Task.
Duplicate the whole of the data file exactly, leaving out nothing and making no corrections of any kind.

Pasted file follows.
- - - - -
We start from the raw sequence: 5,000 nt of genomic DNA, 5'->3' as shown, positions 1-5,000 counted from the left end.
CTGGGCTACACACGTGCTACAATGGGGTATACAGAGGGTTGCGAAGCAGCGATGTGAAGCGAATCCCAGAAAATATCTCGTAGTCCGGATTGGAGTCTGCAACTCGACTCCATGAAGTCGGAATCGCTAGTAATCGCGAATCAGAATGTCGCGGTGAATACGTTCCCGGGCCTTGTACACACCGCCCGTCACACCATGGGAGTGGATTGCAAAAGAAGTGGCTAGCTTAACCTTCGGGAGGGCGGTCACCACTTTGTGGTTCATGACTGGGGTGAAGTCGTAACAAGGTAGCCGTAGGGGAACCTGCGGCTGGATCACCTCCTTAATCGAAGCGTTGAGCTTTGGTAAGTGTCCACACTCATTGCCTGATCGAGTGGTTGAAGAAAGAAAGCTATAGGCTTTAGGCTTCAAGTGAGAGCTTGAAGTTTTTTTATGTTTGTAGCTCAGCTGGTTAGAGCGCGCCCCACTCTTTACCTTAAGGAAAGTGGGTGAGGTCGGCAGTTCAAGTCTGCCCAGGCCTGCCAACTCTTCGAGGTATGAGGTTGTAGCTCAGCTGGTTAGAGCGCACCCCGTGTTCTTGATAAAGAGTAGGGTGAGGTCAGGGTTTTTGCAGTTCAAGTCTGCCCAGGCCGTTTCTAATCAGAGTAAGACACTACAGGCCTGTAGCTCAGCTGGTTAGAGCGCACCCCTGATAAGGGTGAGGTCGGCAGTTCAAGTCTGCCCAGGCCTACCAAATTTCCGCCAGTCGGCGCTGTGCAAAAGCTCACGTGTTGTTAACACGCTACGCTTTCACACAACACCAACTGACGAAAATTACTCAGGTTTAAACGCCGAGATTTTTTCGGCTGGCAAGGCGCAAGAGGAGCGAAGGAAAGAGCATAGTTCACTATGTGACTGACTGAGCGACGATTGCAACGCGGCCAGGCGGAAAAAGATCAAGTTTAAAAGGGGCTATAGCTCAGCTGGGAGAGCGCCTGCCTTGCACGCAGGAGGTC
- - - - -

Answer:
We start from the raw sequence: 5,000 nt of genomic DNA, 5'->3' as shown, positions 1-5,000 counted from the left end.
CTGGGCTACACACGTGCTACAATGGGGTATACAGAGGGTTGCGAAGCAGCGATGTGAAGCGAATCCCAGAAAATATCTCGTAGTCCGGATTGGAGTCTGCAACTCGACTCCATGAAGTCGGAATCGCTAGTAATCGCGAATCAGAATGTCGCGGTGAATACGTTCCCGGGCCTTGTACACACCGCCCGTCACACCATGGGAGTGGATTGCAAAAGAAGTGGCTAGCTTAACCTTCGGGAGGGCGGTCACCACTTTGTGGTTCATGACTGGGGTGAAGTCGTAACAAGGTAGCCGTAGGGGAACCTGCGGCTGGATCACCTCCTTAATCGAAGCGTTGAGCTTTGGTAAGTGTCCACACTCATTGCCTGATCGAGTGGTTGAAGAAAGAAAGCTATAGGCTTTAGGCTTCAAGTGAGAGCTTGAAGTTTTTTTATGTTTGTAGCTCAGCTGGTTAGAGCGCGCCCCACTCTTTACCTTAAGGAAAGTGGGTGAGGTCGGCAGTTCAAGTCTGCCCAGGCCTGCCAACTCTTCGAGGTATGAGGTTGTAGCTCAGCTGGTTAGAGCGCACCCCGTGTTCTTGATAAAGAGTAGGGTGAGGTCAGGGTTTTTGCAGTTCAAGTCTGCCCAGGCCGTTTCTAATCAGAGTAAGACACTACAGGCCTGTAGCTCAGCTGGTTAGAGCGCACCCCTGATAAGGGTGAGGTCGGCAGTTCAAGTCTGCCCAGGCCTACCAAATTTCCGCCAGTCGGCGCTGTGCAAAAGCTCACGTGTTGTTAACACGCTACGCTTTCACACAACACCAACTGACGAAAATTACTCAGGTTTAAACGCCGAGATTTTTTCGGCTGGCAAGGCGCAAGAGGAGCGAAGGAAAGAGCATAGTTCACTATGTGACTGACTGAGCGACGATTGCAACGCGGCCAGGCGGAAAAAGATCAAGTTTAAAAGGGGCTATAGCTCAGCTGGGAGAGCGCCTGCCTTGCACGCAGGAGGTC